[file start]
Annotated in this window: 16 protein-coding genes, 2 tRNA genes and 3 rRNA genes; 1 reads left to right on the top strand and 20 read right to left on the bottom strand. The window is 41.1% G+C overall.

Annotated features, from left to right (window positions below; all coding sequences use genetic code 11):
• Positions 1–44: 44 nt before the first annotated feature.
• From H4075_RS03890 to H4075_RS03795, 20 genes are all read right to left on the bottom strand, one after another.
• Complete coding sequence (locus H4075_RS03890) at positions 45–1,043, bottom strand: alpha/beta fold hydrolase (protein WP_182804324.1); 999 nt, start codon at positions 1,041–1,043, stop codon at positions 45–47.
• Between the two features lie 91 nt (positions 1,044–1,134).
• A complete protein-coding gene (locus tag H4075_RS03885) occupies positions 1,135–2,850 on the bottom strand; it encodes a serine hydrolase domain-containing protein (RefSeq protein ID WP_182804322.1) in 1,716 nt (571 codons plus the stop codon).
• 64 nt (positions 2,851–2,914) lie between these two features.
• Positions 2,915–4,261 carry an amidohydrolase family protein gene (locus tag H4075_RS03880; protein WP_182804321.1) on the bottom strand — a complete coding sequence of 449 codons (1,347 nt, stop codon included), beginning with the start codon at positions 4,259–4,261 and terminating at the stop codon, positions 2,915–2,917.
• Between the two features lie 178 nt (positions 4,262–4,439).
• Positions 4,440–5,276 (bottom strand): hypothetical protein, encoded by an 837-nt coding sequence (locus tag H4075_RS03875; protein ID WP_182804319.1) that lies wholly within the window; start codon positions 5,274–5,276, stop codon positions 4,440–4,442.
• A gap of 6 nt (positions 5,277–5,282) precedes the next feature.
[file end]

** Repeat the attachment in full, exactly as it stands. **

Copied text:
Annotated in this window: 16 protein-coding genes, 2 tRNA genes and 3 rRNA genes; 1 reads left to right on the top strand and 20 read right to left on the bottom strand. The window is 41.1% G+C overall.

Annotated features, from left to right (window positions below; all coding sequences use genetic code 11):
• Positions 1–44: 44 nt before the first annotated feature.
• From H4075_RS03890 to H4075_RS03795, 20 genes are all read right to left on the bottom strand, one after another.
• Complete coding sequence (locus H4075_RS03890) at positions 45–1,043, bottom strand: alpha/beta fold hydrolase (protein WP_182804324.1); 999 nt, start codon at positions 1,041–1,043, stop codon at positions 45–47.
• Between the two features lie 91 nt (positions 1,044–1,134).
• A complete protein-coding gene (locus tag H4075_RS03885) occupies positions 1,135–2,850 on the bottom strand; it encodes a serine hydrolase domain-containing protein (RefSeq protein ID WP_182804322.1) in 1,716 nt (571 codons plus the stop codon).
• 64 nt (positions 2,851–2,914) lie between these two features.
• Positions 2,915–4,261 carry an amidohydrolase family protein gene (locus tag H4075_RS03880; protein WP_182804321.1) on the bottom strand — a complete coding sequence of 449 codons (1,347 nt, stop codon included), beginning with the start codon at positions 4,259–4,261 and terminating at the stop codon, positions 2,915–2,917.
• Between the two features lie 178 nt (positions 4,262–4,439).
• Positions 4,440–5,276 (bottom strand): hypothetical protein, encoded by an 837-nt coding sequence (locus tag H4075_RS03875; protein ID WP_182804319.1) that lies wholly within the window; start codon positions 5,274–5,276, stop codon positions 4,440–4,442.
• A gap of 6 nt (positions 5,277–5,282) precedes the next feature.